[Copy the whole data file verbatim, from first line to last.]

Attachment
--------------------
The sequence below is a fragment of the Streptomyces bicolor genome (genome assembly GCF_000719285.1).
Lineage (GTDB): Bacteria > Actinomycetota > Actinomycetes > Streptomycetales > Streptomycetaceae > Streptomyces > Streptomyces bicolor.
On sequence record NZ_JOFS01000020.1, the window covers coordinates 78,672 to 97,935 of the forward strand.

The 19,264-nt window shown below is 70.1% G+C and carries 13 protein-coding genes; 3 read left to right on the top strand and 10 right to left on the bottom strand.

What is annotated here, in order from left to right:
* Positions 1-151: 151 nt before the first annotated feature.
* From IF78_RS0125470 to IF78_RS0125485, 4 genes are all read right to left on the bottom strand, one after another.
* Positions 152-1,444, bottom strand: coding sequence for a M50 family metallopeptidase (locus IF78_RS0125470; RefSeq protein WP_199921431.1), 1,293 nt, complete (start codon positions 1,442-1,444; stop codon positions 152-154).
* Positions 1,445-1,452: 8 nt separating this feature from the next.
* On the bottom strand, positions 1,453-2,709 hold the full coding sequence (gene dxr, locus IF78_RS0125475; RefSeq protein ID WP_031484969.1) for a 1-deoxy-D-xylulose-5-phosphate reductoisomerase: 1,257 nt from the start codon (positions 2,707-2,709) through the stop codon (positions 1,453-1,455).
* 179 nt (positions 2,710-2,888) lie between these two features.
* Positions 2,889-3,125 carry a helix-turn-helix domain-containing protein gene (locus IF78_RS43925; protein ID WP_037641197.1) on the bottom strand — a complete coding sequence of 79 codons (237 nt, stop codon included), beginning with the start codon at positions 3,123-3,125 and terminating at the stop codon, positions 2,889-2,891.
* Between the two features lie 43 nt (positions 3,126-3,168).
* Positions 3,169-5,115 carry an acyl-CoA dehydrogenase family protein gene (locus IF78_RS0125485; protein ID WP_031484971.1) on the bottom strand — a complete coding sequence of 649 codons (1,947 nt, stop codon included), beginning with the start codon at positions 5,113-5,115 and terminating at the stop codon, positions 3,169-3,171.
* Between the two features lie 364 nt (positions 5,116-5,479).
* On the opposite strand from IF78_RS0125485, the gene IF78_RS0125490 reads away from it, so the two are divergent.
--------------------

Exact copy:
The sequence below is a fragment of the Streptomyces bicolor genome (genome assembly GCF_000719285.1).
Lineage (GTDB): Bacteria > Actinomycetota > Actinomycetes > Streptomycetales > Streptomycetaceae > Streptomyces > Streptomyces bicolor.
On sequence record NZ_JOFS01000020.1, the window covers coordinates 78,672 to 97,935 of the forward strand.

The 19,264-nt window shown below is 70.1% G+C and carries 13 protein-coding genes; 3 read left to right on the top strand and 10 right to left on the bottom strand.

What is annotated here, in order from left to right:
* Positions 1-151: 151 nt before the first annotated feature.
* From IF78_RS0125470 to IF78_RS0125485, 4 genes are all read right to left on the bottom strand, one after another.
* Positions 152-1,444, bottom strand: coding sequence for a M50 family metallopeptidase (locus IF78_RS0125470; RefSeq protein WP_199921431.1), 1,293 nt, complete (start codon positions 1,442-1,444; stop codon positions 152-154).
* Positions 1,445-1,452: 8 nt separating this feature from the next.
* On the bottom strand, positions 1,453-2,709 hold the full coding sequence (gene dxr, locus IF78_RS0125475; RefSeq protein ID WP_031484969.1) for a 1-deoxy-D-xylulose-5-phosphate reductoisomerase: 1,257 nt from the start codon (positions 2,707-2,709) through the stop codon (positions 1,453-1,455).
* 179 nt (positions 2,710-2,888) lie between these two features.
* Positions 2,889-3,125 carry a helix-turn-helix domain-containing protein gene (locus IF78_RS43925; protein ID WP_037641197.1) on the bottom strand — a complete coding sequence of 79 codons (237 nt, stop codon included), beginning with the start codon at positions 3,123-3,125 and terminating at the stop codon, positions 2,889-2,891.
* Between the two features lie 43 nt (positions 3,126-3,168).
* Positions 3,169-5,115 carry an acyl-CoA dehydrogenase family protein gene (locus IF78_RS0125485; protein ID WP_031484971.1) on the bottom strand — a complete coding sequence of 649 codons (1,947 nt, stop codon included), beginning with the start codon at positions 5,113-5,115 and terminating at the stop codon, positions 3,169-3,171.
* Between the two features lie 364 nt (positions 5,116-5,479).
* On the opposite strand from IF78_RS0125485, the gene IF78_RS0125490 reads away from it, so the two are divergent.